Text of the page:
World AIDS Day 20th anniversary recognized at USF listen12/01/08 Seán Kinane
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For the past 20 years, the World Health Organization has designated Dec. 1 as World AIDS Day. It was observed in several locations around the Tampa Bay area today, including at the University of South Florida’s Tampa campus where researchers are studying a microbicide that could be used to battle HIV infection.
Patricia Emmanuel is professor of Pediatrics at USF. Along with investigators in 14 other cities, Emmanuel is researching how to prevent and treat adolescents who are infected with human immunodeficiency virus (HIV), the microbe that causes AIDS. One aspect of that research, in collaboration with a group called the Microbicide Trials Network, involves one particular vaginal microbicide being used in a trial study at the USF Student Health Center, Emmanuel said.
“There’s many different types of microbicides. This one acts as a barrier and disrupts the virus. A microbicide is usually a topical gel or a cream that’s applied by women into the vagina. Right now what we’re testing is actually testing the safety of this product and the acceptability – whether women accept its use.”
Emmanuel said that a vaginal microbicide that is effective against HIV would empower women to protect themselves from infection. That’s important, Emmanuel said, because the AIDS pandemic is a growing problem among women.
“Around the world, approximately 50 percent of infections are in women. And in particular, for example in Africa, it is young women … who are becoming infected, generally in their teenage years. The problem is that with a woman becoming infected, then the risk to her infant – there’s about a 25 percent chance that she will pass the virus to her infant. And certainly her living children have the possibility of becoming orphans, so it just usually impacts the entire infrastructure of the society.”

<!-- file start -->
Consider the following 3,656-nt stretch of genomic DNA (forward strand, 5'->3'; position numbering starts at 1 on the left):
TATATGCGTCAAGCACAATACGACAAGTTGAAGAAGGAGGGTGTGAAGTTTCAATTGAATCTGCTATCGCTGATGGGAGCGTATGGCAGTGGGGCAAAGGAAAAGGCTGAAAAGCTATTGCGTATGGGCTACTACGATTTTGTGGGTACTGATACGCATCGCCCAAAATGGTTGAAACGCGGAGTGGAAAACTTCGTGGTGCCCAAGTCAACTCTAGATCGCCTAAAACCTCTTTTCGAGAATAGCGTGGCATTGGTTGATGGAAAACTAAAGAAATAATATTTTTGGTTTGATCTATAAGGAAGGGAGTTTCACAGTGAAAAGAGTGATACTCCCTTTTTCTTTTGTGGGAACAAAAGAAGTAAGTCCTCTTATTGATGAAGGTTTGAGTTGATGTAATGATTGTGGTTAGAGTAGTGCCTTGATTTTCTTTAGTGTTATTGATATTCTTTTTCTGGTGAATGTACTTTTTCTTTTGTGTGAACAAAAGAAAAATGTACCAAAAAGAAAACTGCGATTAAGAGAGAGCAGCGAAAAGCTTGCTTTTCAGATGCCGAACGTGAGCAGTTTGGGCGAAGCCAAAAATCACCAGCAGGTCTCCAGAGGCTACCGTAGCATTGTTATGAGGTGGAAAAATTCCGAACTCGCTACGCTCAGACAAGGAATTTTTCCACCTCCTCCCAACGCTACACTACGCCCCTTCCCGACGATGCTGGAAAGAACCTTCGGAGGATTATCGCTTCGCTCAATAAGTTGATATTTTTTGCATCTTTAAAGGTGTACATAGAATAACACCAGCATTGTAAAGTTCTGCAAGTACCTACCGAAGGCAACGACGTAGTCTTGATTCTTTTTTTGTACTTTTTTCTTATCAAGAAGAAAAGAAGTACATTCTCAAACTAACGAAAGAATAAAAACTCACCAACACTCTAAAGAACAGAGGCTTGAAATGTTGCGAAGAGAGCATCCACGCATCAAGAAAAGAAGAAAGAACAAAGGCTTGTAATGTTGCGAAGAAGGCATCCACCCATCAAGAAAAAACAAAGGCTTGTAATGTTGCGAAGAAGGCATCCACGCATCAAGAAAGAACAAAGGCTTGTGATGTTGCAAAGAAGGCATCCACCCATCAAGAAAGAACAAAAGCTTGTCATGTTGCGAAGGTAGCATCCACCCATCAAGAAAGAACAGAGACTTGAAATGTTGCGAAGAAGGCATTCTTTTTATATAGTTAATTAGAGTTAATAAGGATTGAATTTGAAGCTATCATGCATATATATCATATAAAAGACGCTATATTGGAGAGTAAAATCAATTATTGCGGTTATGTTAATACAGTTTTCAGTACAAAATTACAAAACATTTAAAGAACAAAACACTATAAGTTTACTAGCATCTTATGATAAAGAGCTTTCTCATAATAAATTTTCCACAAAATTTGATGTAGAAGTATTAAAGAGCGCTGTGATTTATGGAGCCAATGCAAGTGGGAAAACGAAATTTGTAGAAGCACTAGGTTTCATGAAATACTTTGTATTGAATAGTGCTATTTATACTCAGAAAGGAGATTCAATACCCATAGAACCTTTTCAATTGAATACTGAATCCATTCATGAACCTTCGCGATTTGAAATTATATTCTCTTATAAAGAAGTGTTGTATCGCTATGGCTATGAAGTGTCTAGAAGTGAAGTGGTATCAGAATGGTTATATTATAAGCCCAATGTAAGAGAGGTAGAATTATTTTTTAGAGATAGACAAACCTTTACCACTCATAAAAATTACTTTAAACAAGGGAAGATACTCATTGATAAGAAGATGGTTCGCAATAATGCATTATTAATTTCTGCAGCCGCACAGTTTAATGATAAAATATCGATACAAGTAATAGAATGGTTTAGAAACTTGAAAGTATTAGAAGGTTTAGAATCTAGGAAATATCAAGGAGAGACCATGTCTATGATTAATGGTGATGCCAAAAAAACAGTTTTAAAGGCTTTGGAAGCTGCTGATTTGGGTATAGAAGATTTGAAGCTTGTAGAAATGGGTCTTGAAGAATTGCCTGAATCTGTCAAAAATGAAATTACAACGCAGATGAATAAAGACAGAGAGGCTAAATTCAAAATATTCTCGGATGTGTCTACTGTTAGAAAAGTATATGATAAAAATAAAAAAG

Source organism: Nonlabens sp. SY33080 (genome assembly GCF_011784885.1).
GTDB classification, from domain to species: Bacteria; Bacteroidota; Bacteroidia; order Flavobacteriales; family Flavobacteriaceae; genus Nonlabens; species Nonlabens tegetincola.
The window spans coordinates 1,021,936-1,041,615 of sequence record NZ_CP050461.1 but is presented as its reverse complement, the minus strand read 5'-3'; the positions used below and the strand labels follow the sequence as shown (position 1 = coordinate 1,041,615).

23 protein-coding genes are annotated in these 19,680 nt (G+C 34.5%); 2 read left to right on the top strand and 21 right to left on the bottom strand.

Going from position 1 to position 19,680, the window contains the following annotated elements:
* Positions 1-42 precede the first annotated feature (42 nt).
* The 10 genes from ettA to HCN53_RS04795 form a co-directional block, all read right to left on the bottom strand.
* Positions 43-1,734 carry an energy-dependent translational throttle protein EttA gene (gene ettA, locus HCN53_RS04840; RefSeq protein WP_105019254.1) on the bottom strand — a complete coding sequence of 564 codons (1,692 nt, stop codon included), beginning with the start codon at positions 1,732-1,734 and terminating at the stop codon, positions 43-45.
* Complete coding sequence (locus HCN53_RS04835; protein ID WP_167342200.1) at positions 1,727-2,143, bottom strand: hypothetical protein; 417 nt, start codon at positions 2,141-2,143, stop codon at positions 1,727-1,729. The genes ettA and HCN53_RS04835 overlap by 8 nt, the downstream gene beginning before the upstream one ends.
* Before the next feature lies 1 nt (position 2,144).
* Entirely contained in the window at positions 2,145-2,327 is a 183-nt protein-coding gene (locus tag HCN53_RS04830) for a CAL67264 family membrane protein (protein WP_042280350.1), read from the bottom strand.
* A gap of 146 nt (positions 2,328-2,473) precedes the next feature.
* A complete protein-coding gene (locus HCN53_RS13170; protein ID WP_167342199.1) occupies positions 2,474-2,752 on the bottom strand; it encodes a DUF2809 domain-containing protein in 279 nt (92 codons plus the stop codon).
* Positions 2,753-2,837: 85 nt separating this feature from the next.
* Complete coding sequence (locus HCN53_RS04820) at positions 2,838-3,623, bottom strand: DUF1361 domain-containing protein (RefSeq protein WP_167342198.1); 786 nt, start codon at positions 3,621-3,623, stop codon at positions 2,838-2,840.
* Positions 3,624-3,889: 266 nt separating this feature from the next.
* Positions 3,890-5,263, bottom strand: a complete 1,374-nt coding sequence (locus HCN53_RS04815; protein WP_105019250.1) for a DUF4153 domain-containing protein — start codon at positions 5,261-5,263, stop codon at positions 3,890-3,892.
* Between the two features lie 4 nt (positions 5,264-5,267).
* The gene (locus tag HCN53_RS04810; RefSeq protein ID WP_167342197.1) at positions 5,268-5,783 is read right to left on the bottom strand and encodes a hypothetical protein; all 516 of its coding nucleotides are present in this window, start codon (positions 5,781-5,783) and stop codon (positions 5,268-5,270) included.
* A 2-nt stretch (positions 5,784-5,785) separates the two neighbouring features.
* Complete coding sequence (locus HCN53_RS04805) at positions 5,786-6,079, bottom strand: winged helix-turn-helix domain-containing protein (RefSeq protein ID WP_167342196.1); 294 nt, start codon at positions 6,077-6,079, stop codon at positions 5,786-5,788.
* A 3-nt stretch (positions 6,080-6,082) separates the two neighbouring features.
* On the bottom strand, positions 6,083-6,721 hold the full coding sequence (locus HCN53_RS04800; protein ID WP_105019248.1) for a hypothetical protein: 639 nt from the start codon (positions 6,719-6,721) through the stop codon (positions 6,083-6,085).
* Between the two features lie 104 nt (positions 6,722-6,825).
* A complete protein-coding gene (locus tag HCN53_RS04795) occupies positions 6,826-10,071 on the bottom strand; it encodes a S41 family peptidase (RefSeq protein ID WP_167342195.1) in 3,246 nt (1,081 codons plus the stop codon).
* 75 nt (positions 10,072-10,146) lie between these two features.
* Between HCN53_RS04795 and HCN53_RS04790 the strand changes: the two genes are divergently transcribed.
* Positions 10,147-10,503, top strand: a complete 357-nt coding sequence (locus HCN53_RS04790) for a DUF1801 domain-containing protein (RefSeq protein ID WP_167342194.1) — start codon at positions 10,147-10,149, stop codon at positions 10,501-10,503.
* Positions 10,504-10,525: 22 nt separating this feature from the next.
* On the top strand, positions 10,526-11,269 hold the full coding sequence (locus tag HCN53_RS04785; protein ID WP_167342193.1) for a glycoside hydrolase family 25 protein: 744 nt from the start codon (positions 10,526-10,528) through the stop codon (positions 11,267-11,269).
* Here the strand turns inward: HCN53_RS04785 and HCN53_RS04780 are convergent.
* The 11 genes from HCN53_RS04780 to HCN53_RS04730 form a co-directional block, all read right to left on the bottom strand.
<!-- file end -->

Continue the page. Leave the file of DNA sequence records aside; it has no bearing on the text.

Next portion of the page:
Microbicides can be made with or without contraceptive properties. Emmanuel addressed a group of about 40 USF students during a World AIDS Day Commemoration that included a film screening of In Women’s Hands, a film about international efforts to promote vaginal microbicide.
The event was organized in part by the Student Global AIDS Campaign at USF. Jordan Markel is their president and also works for the Department of Pediatrics.
Several student groups had tables with information about HIV or AIDS activism. Holli Silberman passed out condoms and data about sexually transmitted infections (STIs) on behalf of Student Health Services and Hillel, the Jewish student organization.
The Pinellas County Health Department gave out health screenings, flu vaccines and HIV and syphilis testing, all for free, at Williams Park and at all five county health department offices on Monday. The Hillsborough County Health Department offered free HIV and STI testing at its Kennedy Boulevard office in Tampa. The Florida Institute for Community Studies offered free HIV tests and bilingual information in Town 'N Country.
Lorraine Savage is with the knitting club of USF and is selling knitted and crocheted AIDS ribbons in benefit for the Children’s AIDS Foundation of Tampa Bay.
Caring for Haitian Orphans with AIDS (CHO AIDS), is a not-for-profit group started by a public health worker at USF. It provides education, school fees, uniforms, food, medical treatment, and a place to live for children with AIDS who have been orphaned in Haiti, said Nancy Romero-Daza, an associate professor of Anthropology at USF.
A World AIDS Day Remembrance and Candlelight Ceremony is taking place until 7 p.m. Monday in the Ballroom of the USF Marshall Center. On Tuesday in Marshall Center room 2708, there will be a student-run conference on healthcare in the United States as seen through the lens of Hillsborough County.